Speeding Your Way Into Research: Courtney Smith shares her journey in undergraduate research
Author: Marco Valencia
The Office of Undergraduate Research recently sat down (virtually) with Courtney Smith, a junior student studying Fisheries, Wildlife and Conservation Biology within the College of Natural Resources. Smith was actively looking for research opportunities when she connected with her mentor at one of OUR’s events: Speed Researching. Since then, she has worked on several projects with her mentor and others ranging from bees to violet seeds, focusing within the entomology field.
What pushed you to go to the Speed Researching event? What was your experience like?
The beginning of sophomore year is when I was starting to think about graduate school because I had a different mentor who mentioned that grad school is a great experience and that I should look into it to get a permanent job. That pushed me to get more research experience, but I really didn’t know where to start and learn about all the different opportunities. I previously had heard about the Speed Researching event but had never gone, so I decided to go around the beginning of my sophomore year.
While I was there, I visited the Applied Ecology table and spoke with Erin McKenney who told me about Elsa Youngsteadt’s lab, and that night I went ahead and emailed her letting her know I was interested. We ended up meeting, and I got a job at her lab.
Can you describe your research and what it entails?
I started in Dr. Youngsteadt’s lab spring semester of last year and at that time was working on a project focused on carpenter bees. I was crawling under benches around campus to look for carpenter bee nests and would take data on the sunlight each nest received, the length and height of the bench, and other important information that would help me find out which places carpenter bees preferred to nest in. I also did some research on violet seeds and the mutualism that exists between violet Seeds and ants. We were trying to learn more about their behavior in urban environments.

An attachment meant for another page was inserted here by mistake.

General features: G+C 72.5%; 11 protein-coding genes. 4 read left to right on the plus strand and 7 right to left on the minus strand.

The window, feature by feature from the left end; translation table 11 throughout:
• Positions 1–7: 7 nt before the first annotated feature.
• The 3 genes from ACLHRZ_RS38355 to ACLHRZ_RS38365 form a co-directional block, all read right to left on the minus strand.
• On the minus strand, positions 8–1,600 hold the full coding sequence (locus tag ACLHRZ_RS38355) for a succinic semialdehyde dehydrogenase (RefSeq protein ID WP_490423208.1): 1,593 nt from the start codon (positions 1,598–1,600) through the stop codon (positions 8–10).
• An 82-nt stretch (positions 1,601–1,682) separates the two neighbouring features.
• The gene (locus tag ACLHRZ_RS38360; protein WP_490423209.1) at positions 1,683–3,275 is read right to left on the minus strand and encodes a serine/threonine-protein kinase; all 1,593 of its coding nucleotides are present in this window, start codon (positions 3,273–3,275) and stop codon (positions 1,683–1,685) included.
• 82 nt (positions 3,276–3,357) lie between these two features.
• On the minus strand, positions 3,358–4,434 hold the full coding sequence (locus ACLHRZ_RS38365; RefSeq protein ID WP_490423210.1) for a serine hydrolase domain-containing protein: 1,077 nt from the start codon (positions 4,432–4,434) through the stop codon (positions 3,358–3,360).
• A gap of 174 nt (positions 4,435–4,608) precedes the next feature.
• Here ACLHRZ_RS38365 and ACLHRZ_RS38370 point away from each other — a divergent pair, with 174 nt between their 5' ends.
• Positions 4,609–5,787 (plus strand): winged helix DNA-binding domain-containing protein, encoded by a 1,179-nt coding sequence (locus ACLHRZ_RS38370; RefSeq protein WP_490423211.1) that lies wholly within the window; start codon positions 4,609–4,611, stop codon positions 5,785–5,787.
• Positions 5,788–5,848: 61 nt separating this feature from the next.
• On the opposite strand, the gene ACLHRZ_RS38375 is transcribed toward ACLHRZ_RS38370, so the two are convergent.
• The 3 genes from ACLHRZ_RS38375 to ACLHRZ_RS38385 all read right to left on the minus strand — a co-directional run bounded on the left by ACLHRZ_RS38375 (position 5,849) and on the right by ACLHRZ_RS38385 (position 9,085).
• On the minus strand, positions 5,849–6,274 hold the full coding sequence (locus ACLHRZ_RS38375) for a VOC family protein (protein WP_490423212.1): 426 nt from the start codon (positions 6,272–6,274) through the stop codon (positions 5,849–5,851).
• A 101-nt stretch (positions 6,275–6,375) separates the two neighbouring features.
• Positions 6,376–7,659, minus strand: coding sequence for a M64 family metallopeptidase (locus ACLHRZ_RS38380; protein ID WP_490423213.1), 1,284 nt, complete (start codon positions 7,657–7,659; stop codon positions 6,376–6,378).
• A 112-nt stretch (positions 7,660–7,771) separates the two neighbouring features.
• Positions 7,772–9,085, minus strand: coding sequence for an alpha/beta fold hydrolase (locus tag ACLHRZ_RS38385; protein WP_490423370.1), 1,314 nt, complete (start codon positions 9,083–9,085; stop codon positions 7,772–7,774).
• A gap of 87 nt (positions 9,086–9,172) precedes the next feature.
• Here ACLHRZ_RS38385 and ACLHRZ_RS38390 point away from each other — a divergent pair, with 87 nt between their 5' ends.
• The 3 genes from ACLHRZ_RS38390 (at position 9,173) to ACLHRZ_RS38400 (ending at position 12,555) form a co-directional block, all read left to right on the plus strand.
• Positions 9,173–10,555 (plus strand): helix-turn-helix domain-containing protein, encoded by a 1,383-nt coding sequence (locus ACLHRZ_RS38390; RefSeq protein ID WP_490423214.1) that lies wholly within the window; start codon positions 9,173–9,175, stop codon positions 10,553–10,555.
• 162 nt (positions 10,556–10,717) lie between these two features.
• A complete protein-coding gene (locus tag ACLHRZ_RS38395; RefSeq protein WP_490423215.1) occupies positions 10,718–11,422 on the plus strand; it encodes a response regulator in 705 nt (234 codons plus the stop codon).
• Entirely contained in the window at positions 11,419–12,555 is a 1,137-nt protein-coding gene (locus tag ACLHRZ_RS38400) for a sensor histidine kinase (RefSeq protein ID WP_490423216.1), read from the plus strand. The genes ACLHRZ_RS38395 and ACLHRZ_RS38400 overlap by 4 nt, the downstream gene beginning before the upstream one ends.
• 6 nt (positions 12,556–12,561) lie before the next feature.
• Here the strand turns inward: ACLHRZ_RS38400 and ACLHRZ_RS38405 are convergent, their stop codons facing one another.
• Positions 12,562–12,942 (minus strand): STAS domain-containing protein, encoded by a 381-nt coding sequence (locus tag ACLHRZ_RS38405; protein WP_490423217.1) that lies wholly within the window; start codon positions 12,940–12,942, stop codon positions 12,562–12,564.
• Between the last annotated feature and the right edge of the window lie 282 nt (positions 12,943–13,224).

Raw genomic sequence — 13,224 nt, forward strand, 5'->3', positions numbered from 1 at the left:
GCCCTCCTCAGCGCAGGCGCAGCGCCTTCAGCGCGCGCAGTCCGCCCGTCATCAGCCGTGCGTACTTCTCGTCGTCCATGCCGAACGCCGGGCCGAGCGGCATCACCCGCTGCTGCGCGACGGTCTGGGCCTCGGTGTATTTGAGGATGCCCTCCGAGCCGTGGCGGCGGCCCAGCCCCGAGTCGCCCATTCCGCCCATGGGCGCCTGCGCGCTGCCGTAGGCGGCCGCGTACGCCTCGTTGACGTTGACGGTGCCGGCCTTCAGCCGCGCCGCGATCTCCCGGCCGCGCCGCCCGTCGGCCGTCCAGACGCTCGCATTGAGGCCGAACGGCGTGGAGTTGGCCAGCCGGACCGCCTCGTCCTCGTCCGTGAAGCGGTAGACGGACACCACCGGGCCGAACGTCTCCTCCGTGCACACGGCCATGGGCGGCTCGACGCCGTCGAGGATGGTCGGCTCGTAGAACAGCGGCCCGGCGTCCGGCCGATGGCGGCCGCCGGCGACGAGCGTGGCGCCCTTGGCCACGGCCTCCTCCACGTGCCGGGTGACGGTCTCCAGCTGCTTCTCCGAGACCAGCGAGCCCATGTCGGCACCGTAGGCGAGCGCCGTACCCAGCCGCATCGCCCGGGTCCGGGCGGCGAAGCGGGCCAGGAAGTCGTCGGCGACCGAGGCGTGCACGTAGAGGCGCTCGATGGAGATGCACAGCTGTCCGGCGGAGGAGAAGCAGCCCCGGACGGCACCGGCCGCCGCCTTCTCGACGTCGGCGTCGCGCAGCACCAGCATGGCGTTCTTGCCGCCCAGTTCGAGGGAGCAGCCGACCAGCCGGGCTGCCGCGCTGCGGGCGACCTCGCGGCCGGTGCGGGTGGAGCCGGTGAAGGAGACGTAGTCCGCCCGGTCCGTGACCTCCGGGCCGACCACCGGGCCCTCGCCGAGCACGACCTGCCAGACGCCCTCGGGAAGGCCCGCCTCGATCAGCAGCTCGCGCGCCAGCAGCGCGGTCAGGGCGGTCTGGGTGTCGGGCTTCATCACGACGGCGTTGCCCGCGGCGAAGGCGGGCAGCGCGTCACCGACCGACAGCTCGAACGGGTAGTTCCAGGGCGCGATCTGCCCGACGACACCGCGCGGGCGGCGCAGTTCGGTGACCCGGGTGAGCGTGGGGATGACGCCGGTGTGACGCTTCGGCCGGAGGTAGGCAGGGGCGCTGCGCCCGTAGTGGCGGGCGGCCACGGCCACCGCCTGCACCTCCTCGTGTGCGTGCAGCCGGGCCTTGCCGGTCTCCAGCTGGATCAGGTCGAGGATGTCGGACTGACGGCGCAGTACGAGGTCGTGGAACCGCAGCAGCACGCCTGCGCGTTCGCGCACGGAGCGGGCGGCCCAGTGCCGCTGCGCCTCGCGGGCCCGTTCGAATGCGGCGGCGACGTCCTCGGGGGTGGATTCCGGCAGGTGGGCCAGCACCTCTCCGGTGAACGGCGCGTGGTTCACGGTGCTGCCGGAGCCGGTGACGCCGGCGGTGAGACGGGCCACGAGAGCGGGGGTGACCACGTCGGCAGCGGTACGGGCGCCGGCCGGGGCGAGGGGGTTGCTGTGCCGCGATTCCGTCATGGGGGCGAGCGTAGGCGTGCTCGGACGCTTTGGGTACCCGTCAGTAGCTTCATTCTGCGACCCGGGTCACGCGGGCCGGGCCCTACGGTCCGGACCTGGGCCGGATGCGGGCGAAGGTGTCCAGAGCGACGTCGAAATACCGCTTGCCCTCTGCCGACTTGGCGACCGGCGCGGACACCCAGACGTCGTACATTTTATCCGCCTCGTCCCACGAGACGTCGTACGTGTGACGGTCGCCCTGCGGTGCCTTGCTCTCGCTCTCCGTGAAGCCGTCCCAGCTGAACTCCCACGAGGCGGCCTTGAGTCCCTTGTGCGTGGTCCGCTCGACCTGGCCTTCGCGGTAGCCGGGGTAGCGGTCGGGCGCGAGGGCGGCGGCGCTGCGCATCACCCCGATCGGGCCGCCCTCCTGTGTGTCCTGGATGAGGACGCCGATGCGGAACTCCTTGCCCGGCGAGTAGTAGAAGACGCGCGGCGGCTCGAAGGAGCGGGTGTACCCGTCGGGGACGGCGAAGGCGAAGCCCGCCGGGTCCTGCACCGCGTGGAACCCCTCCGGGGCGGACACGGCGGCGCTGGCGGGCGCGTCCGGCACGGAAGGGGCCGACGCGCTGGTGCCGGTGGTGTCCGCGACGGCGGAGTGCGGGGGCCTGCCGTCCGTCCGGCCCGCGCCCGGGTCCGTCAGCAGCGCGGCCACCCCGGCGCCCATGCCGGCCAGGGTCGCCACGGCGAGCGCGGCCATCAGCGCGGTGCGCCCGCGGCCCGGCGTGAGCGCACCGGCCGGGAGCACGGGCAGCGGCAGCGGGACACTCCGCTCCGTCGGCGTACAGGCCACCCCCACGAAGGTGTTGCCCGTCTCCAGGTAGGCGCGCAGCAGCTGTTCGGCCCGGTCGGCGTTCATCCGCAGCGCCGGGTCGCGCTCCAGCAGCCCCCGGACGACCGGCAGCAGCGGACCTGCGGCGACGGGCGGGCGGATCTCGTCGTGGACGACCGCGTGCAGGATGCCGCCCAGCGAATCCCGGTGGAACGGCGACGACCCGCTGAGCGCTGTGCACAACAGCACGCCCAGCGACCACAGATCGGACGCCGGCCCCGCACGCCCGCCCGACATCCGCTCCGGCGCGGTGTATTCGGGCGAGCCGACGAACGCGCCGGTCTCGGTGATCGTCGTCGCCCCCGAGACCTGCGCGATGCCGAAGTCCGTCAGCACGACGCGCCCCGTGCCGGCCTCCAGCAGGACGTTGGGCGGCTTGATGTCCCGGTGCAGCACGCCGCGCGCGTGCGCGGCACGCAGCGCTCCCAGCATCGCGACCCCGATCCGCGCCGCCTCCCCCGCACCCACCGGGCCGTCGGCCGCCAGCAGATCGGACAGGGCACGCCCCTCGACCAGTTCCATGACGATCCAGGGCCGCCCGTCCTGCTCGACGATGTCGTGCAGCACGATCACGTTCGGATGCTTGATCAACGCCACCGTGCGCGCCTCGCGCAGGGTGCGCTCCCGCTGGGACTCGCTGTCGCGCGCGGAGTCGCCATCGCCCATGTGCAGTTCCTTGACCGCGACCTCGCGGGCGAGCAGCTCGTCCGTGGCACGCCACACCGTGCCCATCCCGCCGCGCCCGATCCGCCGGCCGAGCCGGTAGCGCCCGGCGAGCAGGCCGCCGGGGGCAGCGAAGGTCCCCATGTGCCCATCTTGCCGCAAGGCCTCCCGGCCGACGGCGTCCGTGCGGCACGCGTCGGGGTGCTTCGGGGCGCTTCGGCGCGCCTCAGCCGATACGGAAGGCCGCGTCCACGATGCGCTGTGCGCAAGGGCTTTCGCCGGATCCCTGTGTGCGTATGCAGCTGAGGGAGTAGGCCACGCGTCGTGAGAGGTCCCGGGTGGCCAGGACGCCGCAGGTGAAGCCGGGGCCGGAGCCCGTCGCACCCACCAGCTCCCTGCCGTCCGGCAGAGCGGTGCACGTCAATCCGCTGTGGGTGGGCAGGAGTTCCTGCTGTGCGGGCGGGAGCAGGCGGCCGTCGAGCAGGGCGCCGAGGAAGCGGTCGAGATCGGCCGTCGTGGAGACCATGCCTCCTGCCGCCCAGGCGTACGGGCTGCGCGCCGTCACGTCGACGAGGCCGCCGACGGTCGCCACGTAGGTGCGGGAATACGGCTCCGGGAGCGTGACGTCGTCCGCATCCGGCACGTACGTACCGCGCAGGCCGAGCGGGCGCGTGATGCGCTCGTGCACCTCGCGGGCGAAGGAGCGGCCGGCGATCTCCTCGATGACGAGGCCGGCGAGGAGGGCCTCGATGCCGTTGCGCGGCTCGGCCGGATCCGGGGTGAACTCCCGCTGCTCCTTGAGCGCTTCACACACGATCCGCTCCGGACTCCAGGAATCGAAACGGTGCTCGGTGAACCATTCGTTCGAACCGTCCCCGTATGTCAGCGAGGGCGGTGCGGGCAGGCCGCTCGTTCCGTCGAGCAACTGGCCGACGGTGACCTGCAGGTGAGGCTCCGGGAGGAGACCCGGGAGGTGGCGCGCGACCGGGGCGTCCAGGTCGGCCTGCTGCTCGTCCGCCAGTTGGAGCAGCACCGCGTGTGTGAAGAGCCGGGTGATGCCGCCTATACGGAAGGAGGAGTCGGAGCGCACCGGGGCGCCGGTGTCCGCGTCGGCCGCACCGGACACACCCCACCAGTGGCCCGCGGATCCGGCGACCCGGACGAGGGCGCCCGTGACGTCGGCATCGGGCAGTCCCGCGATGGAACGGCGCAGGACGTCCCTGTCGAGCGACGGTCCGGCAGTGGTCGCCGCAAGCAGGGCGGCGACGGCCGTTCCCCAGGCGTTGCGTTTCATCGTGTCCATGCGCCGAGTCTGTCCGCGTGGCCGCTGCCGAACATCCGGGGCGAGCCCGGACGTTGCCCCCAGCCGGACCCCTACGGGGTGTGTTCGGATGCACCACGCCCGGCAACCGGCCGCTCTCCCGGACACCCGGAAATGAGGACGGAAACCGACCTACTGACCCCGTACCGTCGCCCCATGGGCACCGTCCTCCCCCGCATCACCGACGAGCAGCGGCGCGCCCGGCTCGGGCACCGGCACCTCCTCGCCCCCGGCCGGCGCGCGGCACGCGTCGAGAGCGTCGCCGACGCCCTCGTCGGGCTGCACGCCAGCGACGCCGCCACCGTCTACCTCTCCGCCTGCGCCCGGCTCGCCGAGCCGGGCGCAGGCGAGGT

Over the summer I started research with a graduate student on bees. We tagged bees with tiny RFID [radiofrequency identification] tags and set up antennas on their colonies and hives to learn if there were any limitations between their home and the places we released. We released them over commercial and residential landscapes, forest areas, and highways. The goal was to see which of those areas they could traverse more easily or if they could even navigate those areas, so the antennas and tags somewhat logged if and when they got back [to their hives].
How has your mentor influenced and shaped your research experience, if at all?
My mentor has definitely helped because I had no clue how research worked or how graduate school operated, and she guided me through that process, so I have been able to learn more of what graduate school is, how to get into graduate school, when to apply, and what to look for. Also, all the projects I have done are hers, so she’s taken me in and let me help, which has developed [my] critical thinking skills. I think I have a scientific mindset and know how to ask the right questions because I have seen how she developed her research projects which has helped me think about my own projects in the future.
Would you recommend the Speed Researching event to other students and fellow researchers?
I would definitely recommend it! Even though it is not guaranteed to get you a mentor, it can help learn about the opportunities on campus and lead you in the right direction in finding a mentor. I also not only encourage going to the event but applying for research awards as well because that was a really cool experience!Share this post